‘Camp Out’ event pitches up at Peninsula
THE RAINBOW flag waved proudly over Guernsey at the weekend as the LGBTQ+ community came together to celebrate the end of lockdown and show love and solidarity.
The first ever ‘Camp Out’ weekend was organised by the charity Liberate, and also coincided with the end of International Pride month and the anniversary of the Stonewall riots.
Lots of people showed up over the course of the weekend to take part in various outdoor activities in the grounds of the Peninsula Hotel, including yoga, Zumba, acoustic music, movies, a campfire sing-a-long, drag queen acts, face painting and performances by the Rainbow Chorus, the community choir of Liberate.
A pride flash mob also started learning the dance moves to Whitney Houston’s hit ‘I Wanna Dance With Somebody’, so that choreographed, but unannounced, performances can be given in future.
The atmosphere was described ‘chilled, magical and joyous’, with the addition of lots of hand-washing and sanitiser.
Liberate’s chief executive officer Ellie Jones said it was a great opportunity to see everyone again.
‘We’ve had a lot of people who’ve felt really isolated during lockdown, especially with the younger LGBTQ community who might be at home with someone who’s not accepting of who they are or acknowledging who they are, so it’s just bringing everyone back into the extended family.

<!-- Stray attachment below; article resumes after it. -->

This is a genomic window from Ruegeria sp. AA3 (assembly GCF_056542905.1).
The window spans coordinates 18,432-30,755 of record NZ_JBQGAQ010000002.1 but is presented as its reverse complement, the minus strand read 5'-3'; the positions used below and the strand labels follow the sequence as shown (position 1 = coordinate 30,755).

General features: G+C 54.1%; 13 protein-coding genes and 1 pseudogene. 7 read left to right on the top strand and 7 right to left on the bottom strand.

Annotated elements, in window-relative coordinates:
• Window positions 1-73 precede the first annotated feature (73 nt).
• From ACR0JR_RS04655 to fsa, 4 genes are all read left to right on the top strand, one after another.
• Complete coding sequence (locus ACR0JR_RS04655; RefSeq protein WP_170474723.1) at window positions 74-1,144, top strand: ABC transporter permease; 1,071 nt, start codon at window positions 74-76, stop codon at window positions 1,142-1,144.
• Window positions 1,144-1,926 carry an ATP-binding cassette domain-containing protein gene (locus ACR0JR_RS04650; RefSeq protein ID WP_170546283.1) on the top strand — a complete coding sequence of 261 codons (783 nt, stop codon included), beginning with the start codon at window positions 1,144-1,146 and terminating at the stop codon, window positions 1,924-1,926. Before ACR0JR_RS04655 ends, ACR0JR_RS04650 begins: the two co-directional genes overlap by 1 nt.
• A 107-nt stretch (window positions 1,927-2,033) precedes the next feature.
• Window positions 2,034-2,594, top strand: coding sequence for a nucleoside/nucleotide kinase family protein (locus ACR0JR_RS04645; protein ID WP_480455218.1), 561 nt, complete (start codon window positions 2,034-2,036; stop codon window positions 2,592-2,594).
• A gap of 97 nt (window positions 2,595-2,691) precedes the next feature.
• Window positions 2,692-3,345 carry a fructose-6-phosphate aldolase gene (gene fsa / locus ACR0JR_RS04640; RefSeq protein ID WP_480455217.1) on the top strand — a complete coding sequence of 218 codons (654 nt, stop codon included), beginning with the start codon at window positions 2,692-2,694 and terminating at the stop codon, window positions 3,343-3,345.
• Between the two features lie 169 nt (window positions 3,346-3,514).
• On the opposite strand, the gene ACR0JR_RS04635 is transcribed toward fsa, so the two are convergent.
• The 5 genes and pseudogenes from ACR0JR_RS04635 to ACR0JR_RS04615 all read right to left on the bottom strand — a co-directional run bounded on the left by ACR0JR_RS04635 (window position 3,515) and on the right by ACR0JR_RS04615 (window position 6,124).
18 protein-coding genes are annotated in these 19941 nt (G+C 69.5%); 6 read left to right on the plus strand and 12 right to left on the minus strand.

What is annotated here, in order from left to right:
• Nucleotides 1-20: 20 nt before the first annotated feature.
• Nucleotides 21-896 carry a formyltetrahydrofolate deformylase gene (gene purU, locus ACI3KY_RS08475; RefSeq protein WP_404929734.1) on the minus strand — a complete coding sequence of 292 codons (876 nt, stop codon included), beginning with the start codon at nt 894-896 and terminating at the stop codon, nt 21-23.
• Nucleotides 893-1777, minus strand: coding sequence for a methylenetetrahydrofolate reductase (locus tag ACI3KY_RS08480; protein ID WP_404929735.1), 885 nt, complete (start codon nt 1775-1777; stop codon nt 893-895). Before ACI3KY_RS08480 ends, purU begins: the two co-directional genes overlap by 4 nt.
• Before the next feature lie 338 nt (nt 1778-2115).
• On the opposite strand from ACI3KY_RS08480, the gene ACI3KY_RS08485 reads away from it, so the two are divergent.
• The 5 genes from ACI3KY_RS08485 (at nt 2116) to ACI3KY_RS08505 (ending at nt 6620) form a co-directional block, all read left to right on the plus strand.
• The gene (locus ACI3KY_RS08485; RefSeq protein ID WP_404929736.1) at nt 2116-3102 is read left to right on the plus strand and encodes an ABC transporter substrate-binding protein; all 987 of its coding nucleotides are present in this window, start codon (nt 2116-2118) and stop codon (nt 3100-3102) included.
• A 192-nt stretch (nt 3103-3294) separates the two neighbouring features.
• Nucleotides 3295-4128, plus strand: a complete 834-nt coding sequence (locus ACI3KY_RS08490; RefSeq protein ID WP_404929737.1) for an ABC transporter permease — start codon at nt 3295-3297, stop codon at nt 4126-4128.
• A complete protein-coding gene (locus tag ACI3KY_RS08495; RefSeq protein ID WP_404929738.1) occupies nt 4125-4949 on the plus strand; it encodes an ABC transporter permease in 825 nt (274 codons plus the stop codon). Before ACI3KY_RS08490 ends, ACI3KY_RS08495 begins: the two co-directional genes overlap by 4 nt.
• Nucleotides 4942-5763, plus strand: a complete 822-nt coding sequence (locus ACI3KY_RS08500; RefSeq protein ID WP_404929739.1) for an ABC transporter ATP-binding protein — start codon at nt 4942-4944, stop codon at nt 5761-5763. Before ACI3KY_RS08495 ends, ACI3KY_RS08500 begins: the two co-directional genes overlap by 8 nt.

‘I do the LGBT work for the Youth Commission, so we have a lot of younger people who still live at home with their parents and they can’t escape the homophobic atmosphere that they might be in, so they’ve been stuck in that for the last three months, so they need that affirmation that there are others like them around, we exist, we're here, and we look after each other as a community.’
Liberate was heartened to see the big turnout at the recent Black Lives Matter march in Town and Ms Jones said the global conversation about equality and respect was moving in the right direction.
‘There’s a huge correlation between how the civil rights movement for LGBTQ people kicked off because the Stonewall riots were started by black trans women because of police brutality and oppression, so they’re very connected.
‘There’s a lot of social policy going through the States, it would have been nice if it hadn’t been rushed through at the very end of the political term, the discrimination legislation is going before the States for debate on 15 July so we’re encouraging everyone to come to the Royal Court building at the beginning of the day and stand on the steps and cheer on the deputies to encourage them to pass it without amendments.’